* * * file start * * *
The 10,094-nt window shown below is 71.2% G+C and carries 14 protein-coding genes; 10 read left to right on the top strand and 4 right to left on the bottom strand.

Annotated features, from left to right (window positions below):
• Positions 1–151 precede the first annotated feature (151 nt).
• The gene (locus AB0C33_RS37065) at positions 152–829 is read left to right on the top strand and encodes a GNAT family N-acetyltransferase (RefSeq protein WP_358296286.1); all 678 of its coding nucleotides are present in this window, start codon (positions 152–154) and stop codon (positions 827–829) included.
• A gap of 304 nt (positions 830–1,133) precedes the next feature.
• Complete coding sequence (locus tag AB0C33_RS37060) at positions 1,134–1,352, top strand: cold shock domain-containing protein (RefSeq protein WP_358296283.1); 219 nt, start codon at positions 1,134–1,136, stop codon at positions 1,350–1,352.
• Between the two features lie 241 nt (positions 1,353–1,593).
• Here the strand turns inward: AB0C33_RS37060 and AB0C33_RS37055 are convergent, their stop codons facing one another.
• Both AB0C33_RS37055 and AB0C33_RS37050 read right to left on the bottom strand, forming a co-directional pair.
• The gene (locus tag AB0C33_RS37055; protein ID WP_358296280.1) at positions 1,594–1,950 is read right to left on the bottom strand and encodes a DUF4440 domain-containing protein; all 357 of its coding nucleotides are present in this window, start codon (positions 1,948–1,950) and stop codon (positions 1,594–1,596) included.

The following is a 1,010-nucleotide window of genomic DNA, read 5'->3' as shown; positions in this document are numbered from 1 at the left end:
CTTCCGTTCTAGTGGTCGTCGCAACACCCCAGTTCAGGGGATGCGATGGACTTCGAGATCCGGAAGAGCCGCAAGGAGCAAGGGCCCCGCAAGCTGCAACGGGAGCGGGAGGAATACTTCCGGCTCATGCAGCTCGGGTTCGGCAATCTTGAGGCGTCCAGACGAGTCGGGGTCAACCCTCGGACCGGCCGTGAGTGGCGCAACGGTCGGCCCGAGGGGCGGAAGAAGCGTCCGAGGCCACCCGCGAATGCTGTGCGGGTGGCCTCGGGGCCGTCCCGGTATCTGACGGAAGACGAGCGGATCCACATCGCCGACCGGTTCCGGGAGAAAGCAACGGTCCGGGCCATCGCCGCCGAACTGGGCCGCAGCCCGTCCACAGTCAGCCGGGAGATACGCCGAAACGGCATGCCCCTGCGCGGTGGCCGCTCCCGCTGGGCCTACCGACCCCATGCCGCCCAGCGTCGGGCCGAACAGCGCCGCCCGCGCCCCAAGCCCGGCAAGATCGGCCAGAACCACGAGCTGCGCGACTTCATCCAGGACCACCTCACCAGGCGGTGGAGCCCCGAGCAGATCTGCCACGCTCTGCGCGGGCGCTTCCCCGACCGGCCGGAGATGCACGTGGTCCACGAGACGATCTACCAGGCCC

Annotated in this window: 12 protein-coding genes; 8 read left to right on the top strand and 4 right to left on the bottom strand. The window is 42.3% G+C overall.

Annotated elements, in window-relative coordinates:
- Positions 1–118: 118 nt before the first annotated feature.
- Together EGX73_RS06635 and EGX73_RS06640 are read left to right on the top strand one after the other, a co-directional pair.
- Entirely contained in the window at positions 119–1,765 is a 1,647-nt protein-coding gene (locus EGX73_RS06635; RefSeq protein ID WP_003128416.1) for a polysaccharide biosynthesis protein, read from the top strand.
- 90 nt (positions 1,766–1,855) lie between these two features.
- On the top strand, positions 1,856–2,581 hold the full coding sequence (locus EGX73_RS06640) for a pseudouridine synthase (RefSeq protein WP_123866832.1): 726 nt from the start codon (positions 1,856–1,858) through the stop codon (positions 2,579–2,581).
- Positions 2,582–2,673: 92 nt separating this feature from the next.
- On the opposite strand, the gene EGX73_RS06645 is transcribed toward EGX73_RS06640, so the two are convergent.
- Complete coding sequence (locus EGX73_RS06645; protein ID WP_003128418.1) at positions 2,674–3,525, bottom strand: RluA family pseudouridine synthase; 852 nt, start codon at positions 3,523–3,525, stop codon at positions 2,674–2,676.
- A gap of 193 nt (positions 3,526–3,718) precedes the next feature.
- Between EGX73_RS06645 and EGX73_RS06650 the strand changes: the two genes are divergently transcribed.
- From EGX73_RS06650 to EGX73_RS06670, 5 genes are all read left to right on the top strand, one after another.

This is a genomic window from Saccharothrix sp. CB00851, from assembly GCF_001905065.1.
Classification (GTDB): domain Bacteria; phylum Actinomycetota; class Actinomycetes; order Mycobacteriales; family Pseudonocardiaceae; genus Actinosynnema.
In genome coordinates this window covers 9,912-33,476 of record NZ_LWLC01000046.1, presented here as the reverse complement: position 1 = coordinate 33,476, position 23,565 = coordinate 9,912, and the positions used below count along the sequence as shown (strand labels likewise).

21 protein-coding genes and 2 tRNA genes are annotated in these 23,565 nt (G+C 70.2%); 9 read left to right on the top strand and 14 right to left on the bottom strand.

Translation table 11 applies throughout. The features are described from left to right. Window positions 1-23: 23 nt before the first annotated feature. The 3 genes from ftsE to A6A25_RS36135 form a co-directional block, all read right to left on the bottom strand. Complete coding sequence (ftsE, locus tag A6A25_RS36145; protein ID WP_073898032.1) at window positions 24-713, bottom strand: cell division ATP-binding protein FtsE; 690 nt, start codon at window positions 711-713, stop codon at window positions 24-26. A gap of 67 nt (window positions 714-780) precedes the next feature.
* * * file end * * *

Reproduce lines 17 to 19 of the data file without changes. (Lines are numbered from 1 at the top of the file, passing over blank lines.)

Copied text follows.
- Entirely contained in the window at positions 119–1,765 is a 1,647-nt protein-coding gene (locus EGX73_RS06635; RefSeq protein ID WP_003128416.1) for a polysaccharide biosynthesis protein, read from the top strand.
- 90 nt (positions 1,766–1,855) lie between these two features.
- On the top strand, positions 1,856–2,581 hold the full coding sequence (locus EGX73_RS06640) for a pseudouridine synthase (RefSeq protein WP_123866832.1): 726 nt from the start codon (positions 1,856–1,858) through the stop codon (positions 2,579–2,581).